“Spencer Silver, the scientist who is partially credited with the creation of the Post-it,” Sinek writes, “was working in his lab at the Minnesota-based company, actually trying to develop a very strong adhesive. Unfortunately, he was unsuccessful. What he accidentally made was a very weak adhesive” (pg 168).
Instead of throwing away his mistake, he passed it around throughout the company, “just in case someone else could figure out a way to use it.”
A few years later, a fellow scientist was in church choir practice, “getting frustrated that he couldn’t get his bookmark to stay in place.” It kept falling to the floor. Until he remembered Silver’s “weak adhesive.” It would make for the perfect bookmark.
That mistake is now “one of the best-recognized brands in history, with four thousand varieties sold in over a hundred countries” (pg 169).
Instead of seeing his mistake as a failure, Spencer Silver saw it as a “Not yet.” He also saw that he didn’t have the solution, that he needed a fresh set of eyes to look at the problem. He understood that he needed help. Which is exactly why he chose to work for 3m.
3M “knows that people do their best work when they work together, share their ideas and comfortably borrow each other’s work for their own projects.” There is “no notion of “‘mine’”, which is why, at 3m, more than 80 percent of their patents “have more than one inventor.” It’s also why, in 2009, “when other companies were slashing their R&D budgets to save money, 3M still managed to release over a thousand new products” (pg 170), because “they have a corporate culture that encourages and rewards people for helping each other and sharing everything they learn.”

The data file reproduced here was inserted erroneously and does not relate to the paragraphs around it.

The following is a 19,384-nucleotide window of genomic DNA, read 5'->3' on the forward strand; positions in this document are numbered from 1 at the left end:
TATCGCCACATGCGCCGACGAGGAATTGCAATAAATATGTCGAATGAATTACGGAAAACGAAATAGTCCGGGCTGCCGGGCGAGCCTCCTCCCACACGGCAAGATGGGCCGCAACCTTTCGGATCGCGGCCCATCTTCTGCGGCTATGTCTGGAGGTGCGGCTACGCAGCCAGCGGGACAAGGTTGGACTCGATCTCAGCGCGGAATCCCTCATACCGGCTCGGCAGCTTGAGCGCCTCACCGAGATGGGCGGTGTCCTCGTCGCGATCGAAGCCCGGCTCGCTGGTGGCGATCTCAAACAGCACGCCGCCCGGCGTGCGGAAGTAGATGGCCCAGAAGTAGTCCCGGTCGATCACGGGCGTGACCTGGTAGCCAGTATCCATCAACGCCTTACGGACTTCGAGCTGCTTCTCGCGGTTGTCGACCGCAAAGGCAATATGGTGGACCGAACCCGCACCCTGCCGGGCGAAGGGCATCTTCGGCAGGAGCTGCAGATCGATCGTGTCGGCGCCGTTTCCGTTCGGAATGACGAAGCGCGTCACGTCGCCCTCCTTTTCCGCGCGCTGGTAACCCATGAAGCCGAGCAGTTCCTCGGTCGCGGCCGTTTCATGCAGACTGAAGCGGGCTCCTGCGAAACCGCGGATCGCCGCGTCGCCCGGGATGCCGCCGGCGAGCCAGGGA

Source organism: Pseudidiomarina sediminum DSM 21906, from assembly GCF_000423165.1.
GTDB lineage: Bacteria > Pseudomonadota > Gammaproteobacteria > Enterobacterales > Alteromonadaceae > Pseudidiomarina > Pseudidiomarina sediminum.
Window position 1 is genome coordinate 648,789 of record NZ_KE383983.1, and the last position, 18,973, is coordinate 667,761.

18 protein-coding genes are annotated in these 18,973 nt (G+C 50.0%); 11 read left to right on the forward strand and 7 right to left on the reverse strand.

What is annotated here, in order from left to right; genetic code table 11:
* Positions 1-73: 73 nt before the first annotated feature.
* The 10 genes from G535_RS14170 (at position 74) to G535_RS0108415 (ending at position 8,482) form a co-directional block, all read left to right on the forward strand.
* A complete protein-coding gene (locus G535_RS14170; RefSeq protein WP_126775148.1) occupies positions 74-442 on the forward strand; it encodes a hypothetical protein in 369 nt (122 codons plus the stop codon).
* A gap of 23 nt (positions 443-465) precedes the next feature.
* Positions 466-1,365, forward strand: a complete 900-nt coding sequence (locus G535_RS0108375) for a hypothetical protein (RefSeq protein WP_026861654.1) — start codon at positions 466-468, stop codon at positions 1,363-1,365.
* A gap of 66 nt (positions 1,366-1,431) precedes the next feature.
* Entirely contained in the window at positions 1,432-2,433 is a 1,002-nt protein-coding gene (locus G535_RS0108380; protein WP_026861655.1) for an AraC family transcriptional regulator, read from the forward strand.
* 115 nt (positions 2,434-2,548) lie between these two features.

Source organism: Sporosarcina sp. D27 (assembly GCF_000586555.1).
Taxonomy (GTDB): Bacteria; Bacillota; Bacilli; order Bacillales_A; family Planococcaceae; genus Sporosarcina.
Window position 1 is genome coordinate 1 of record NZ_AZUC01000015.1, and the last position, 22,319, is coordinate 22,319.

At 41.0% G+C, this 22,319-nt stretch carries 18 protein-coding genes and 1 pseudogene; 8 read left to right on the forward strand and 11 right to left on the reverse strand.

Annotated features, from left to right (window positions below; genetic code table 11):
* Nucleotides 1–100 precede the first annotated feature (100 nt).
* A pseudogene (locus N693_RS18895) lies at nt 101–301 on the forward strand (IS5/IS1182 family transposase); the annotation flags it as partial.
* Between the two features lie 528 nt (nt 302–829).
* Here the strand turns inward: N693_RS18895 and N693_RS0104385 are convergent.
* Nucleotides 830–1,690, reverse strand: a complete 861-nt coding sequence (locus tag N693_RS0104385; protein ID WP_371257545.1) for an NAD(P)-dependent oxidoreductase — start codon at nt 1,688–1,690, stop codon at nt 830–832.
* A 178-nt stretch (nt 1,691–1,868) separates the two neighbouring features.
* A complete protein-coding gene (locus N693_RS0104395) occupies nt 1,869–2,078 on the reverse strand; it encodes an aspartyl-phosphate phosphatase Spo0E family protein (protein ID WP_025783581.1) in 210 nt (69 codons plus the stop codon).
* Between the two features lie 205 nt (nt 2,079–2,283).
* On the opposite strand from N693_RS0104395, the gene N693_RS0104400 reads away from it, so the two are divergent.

Rather than serving and celebrating the individual, they consider the group and others above themselves. They stick together, just like the adhesive Spencer Silver attempted to develop in the beginning. (I know, my brilliant display of a word play amazes me too.)
“Successful failure,” my son says, reading over my shoulder, and he’s right. Perfectly so. Because in a society that considers others above themselves, failure is not something to be feared. It is something to be embraced, shared, and endured.